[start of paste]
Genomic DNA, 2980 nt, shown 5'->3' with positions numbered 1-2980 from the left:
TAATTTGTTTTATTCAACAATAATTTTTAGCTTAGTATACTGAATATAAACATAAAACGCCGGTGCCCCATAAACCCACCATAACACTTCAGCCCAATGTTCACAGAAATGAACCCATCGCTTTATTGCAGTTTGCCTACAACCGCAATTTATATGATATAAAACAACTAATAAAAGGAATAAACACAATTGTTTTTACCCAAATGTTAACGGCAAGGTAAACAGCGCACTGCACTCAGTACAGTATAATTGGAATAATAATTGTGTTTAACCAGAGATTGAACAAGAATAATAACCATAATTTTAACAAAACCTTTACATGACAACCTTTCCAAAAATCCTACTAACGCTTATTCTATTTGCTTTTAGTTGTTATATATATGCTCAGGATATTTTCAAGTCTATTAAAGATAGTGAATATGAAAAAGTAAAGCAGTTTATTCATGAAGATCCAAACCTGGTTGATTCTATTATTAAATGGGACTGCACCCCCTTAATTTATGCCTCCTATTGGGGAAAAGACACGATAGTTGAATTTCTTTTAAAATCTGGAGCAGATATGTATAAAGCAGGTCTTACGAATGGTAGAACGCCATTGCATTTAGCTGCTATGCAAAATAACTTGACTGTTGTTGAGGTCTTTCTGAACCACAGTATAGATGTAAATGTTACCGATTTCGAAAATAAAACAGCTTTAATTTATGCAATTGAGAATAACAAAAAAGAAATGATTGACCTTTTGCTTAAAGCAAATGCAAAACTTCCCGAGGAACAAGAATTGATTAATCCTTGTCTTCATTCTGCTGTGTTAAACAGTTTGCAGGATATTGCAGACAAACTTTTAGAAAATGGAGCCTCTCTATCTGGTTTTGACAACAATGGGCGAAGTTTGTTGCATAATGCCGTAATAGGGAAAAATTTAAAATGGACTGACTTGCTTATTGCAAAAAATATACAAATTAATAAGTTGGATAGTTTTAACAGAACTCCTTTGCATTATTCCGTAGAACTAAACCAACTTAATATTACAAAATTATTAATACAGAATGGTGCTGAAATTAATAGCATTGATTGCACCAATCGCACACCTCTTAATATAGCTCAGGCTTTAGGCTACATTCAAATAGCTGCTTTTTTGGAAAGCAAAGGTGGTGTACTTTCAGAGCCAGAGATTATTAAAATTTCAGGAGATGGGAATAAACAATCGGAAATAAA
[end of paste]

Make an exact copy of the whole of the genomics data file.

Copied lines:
Genomic DNA, 2980 nt, shown 5'->3' with positions numbered 1-2980 from the left:
TAATTTGTTTTATTCAACAATAATTTTTAGCTTAGTATACTGAATATAAACATAAAACGCCGGTGCCCCATAAACCCACCATAACACTTCAGCCCAATGTTCACAGAAATGAACCCATCGCTTTATTGCAGTTTGCCTACAACCGCAATTTATATGATATAAAACAACTAATAAAAGGAATAAACACAATTGTTTTTACCCAAATGTTAACGGCAAGGTAAACAGCGCACTGCACTCAGTACAGTATAATTGGAATAATAATTGTGTTTAACCAGAGATTGAACAAGAATAATAACCATAATTTTAACAAAACCTTTACATGACAACCTTTCCAAAAATCCTACTAACGCTTATTCTATTTGCTTTTAGTTGTTATATATATGCTCAGGATATTTTCAAGTCTATTAAAGATAGTGAATATGAAAAAGTAAAGCAGTTTATTCATGAAGATCCAAACCTGGTTGATTCTATTATTAAATGGGACTGCACCCCCTTAATTTATGCCTCCTATTGGGGAAAAGACACGATAGTTGAATTTCTTTTAAAATCTGGAGCAGATATGTATAAAGCAGGTCTTACGAATGGTAGAACGCCATTGCATTTAGCTGCTATGCAAAATAACTTGACTGTTGTTGAGGTCTTTCTGAACCACAGTATAGATGTAAATGTTACCGATTTCGAAAATAAAACAGCTTTAATTTATGCAATTGAGAATAACAAAAAAGAAATGATTGACCTTTTGCTTAAAGCAAATGCAAAACTTCCCGAGGAACAAGAATTGATTAATCCTTGTCTTCATTCTGCTGTGTTAAACAGTTTGCAGGATATTGCAGACAAACTTTTAGAAAATGGAGCCTCTCTATCTGGTTTTGACAACAATGGGCGAAGTTTGTTGCATAATGCCGTAATAGGGAAAAATTTAAAATGGACTGACTTGCTTATTGCAAAAAATATACAAATTAATAAGTTGGATAGTTTTAACAGAACTCCTTTGCATTATTCCGTAGAACTAAACCAACTTAATATTACAAAATTATTAATACAGAATGGTGCTGAAATTAATAGCATTGATTGCACCAATCGCACACCTCTTAATATAGCTCAGGCTTTAGGCTACATTCAAATAGCTGCTTTTTTGGAAAGCAAAGGTGGTGTACTTTCAGAGCCAGAGATTATTAAAATTTCAGGAGATGGGAATAAACAATCGGAAATAAA